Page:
Lenders, however, have continued to make loans in this now uncertain environment by attempting to price in the new yield requirements necessary to spur investor appetite. Loans are stacking up on lenders books, and with no buyers in the market, inefficiency has emerged between the supply and demand sides of the equation, thus furthering pricing uncertainty.

Currently, there are billions of dollars in commercial mortgages lenders have originated and closed that still are working through the system and being sold via CMBS bond placements. This scenario is further complicated by the fact that many of these same market participants rely on collateralized debt obligations (CDO) placements on Wall Street to create liquidity. CDOs, however, are currently facing a similar fate as CMBS investments, creating a vicious cycle that has yet to resolve itself.

There is a strong likelihood that capital markets will remain volatile until lenders sell their existing CMBS loan inventories and the CDO market stabilizes. It is also highly unlikely that lenders and investors will ever resume the same aggressive pricing levels that were so prevalent prior to this years major market event. What you will probably see is a move toward more historically normalized, risk-adjusted capital returns, resulting in a stabilized increase of commercial mortgage spreads by as much as 75 to 125 basis points in the CMBS market.

In the face of such rampant volatility, there is really no way for a borrower to be fully insulated from these market changes. However, you can take steps to protect your investment and ensure a loan transaction accomplishes your financial goals and meets your borrowing requirements.

Understanding Your Lending Options

Self-storage owners need to understand their lending options as they venture forth into this new financial landscape. As a starting point for your financing strategy, take time to research and understand how lending programs have changed and adjusted to capital-market volatility in the past year. And be sure to ask plenty of questions so you fully recognize your loan obligations.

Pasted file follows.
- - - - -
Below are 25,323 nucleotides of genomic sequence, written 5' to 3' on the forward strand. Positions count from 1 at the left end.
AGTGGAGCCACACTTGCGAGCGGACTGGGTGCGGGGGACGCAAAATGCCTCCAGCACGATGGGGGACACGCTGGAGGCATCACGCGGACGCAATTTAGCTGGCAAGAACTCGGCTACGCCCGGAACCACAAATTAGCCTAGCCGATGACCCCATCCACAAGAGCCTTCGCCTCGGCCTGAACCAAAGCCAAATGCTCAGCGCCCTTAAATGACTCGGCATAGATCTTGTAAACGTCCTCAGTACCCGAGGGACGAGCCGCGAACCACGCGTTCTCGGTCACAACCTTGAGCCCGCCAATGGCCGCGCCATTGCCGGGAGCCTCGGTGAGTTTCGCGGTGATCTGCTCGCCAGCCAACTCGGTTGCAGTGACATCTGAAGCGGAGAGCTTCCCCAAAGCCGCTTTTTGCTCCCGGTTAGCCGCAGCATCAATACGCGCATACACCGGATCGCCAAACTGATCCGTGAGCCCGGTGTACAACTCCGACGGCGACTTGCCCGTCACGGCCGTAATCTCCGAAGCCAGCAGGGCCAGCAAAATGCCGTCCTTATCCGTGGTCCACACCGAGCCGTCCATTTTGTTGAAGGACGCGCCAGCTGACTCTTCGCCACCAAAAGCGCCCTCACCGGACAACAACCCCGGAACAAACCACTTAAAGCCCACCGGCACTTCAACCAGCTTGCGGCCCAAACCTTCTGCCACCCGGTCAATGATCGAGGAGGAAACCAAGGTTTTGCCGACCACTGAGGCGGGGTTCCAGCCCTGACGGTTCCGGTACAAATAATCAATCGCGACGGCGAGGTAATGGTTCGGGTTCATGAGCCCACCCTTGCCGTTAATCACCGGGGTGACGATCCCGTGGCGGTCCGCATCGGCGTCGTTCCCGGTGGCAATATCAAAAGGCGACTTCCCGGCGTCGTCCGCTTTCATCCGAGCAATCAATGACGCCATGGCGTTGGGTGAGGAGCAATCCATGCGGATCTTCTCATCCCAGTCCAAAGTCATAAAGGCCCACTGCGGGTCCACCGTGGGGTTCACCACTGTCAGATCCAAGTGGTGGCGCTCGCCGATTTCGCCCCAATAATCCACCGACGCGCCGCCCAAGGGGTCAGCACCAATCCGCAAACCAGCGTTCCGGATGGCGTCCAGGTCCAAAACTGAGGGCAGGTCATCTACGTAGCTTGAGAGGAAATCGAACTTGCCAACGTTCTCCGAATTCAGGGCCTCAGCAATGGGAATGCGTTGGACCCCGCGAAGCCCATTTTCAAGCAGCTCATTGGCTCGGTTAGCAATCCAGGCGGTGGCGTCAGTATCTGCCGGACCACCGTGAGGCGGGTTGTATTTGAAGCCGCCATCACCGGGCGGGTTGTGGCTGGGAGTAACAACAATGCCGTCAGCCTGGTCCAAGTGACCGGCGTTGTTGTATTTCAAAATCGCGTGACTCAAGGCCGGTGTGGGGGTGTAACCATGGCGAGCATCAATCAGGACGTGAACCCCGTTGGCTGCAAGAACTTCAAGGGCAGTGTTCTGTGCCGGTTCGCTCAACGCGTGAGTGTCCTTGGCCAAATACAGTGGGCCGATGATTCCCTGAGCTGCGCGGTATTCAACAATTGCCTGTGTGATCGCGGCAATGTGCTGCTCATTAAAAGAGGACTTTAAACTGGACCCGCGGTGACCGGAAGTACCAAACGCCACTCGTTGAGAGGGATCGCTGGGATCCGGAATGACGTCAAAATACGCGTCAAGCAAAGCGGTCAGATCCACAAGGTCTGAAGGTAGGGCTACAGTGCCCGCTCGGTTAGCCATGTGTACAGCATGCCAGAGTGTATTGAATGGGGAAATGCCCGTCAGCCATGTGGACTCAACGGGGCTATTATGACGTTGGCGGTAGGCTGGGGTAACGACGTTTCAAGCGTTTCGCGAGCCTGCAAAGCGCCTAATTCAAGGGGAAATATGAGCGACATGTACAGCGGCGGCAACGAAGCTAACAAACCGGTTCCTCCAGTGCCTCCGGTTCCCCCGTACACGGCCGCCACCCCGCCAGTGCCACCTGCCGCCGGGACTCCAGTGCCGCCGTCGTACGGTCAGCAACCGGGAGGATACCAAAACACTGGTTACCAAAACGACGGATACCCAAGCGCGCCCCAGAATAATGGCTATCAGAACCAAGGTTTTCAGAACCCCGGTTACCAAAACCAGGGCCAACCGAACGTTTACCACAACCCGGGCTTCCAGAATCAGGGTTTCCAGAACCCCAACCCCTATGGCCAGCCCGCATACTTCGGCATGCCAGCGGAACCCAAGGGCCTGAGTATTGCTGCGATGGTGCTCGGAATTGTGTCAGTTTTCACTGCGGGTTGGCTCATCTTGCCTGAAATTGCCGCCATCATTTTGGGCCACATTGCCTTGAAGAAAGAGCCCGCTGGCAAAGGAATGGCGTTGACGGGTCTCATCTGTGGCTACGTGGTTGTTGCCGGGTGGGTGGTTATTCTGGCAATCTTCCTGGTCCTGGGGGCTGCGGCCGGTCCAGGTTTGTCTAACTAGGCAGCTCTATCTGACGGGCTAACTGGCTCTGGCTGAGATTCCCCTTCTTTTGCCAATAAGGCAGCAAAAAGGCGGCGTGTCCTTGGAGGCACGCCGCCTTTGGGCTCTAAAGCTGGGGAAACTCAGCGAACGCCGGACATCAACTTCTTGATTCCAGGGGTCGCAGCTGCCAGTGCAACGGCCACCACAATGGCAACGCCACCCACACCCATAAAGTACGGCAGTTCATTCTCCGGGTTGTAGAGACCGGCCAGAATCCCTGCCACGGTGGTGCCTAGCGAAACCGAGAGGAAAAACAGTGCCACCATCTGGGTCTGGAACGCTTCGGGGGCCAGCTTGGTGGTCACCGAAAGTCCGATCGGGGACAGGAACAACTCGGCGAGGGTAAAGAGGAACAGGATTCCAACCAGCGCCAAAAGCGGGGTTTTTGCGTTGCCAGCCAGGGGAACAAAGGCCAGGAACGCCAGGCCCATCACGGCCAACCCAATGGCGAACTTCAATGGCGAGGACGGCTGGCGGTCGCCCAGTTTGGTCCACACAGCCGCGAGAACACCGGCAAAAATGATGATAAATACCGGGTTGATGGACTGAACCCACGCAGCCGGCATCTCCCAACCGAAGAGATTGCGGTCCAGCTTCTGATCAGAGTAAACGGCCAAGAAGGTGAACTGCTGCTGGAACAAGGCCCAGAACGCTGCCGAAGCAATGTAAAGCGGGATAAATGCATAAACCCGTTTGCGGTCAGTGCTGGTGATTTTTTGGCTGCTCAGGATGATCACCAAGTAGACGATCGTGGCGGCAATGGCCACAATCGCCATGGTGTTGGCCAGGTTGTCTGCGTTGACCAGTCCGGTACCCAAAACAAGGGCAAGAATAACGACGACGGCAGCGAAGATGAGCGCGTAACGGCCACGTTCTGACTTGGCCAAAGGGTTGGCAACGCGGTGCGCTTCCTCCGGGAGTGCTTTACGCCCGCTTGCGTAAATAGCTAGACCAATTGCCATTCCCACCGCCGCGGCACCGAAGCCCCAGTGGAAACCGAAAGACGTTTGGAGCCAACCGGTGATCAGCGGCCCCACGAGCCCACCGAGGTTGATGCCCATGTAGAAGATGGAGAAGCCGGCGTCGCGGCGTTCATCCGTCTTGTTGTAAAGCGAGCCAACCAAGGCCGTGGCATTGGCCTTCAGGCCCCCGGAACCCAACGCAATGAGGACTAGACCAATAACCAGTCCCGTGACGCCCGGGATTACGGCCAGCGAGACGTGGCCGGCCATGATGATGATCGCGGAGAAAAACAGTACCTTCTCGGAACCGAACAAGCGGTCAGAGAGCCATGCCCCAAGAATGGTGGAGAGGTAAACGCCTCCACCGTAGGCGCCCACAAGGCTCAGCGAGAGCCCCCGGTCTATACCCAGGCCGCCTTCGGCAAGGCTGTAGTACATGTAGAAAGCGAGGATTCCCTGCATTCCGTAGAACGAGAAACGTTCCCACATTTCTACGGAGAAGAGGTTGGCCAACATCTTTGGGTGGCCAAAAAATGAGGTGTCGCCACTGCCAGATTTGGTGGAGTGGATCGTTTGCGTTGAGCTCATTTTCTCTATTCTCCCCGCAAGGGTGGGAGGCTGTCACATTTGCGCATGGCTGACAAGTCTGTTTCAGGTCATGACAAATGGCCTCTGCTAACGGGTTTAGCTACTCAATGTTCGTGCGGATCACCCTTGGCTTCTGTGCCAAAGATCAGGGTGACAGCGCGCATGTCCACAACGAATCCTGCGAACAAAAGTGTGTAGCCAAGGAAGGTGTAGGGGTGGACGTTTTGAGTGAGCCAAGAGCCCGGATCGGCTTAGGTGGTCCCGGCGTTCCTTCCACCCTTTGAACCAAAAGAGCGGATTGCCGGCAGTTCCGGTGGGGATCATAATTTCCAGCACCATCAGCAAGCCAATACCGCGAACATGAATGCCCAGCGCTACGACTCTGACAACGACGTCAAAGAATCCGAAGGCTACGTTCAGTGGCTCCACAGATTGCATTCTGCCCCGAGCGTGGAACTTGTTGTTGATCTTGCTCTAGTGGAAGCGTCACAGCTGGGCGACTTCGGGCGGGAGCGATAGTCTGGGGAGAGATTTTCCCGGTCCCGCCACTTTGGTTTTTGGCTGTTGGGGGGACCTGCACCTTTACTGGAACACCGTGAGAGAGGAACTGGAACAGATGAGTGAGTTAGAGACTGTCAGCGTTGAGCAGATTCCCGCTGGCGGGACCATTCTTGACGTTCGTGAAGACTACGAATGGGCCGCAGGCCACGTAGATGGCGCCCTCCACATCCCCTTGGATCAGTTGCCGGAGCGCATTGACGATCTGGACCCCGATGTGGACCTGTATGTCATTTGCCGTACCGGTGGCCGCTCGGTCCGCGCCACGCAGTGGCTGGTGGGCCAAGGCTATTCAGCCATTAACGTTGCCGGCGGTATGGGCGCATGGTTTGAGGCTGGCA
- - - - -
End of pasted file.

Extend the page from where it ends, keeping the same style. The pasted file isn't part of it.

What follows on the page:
Here are some things you can expect in the new lending environment:

  • CMBS lenders have quickly reacted to market conditions with higher spreads. By late August, interest rate spreads for long-term, fixed-rate self-storage deals were trading in the 200-plus range over the 10-year Treasury. Dramatically more conservative underwriting standards are now being applied as well.

  • Life-insurance companies have also increased their spreads, although not as significantly. They primarily set interest rates based on corporate bond yields, which have risen in this market. In addition, they buy AAA CMBS bonds. Expect life-company loans to be priced slightly less than CMBS options and to encounter more conservative underwriting standards here as well.

  • Commercial banks have not yet been fully affected by the credit imbalance and are actively seeking to place commercial loans. However, larger banks likely have CMBS exposure, either through their origination networks or as investors in CMBS bonds. This may cause them to re-evaluate their lending requirements and could impact a self-storage deal.

  • Bridge and mezzanine markets are also somewhat unsettled. Lenders with limited credit lines have withdrawn from the market, and its likely that most bridge and mezzanine loans will increase rates over previously quoted deals by .25 percent to .50 percent. The amount of leverage being offered to property owners will most likely also decrease.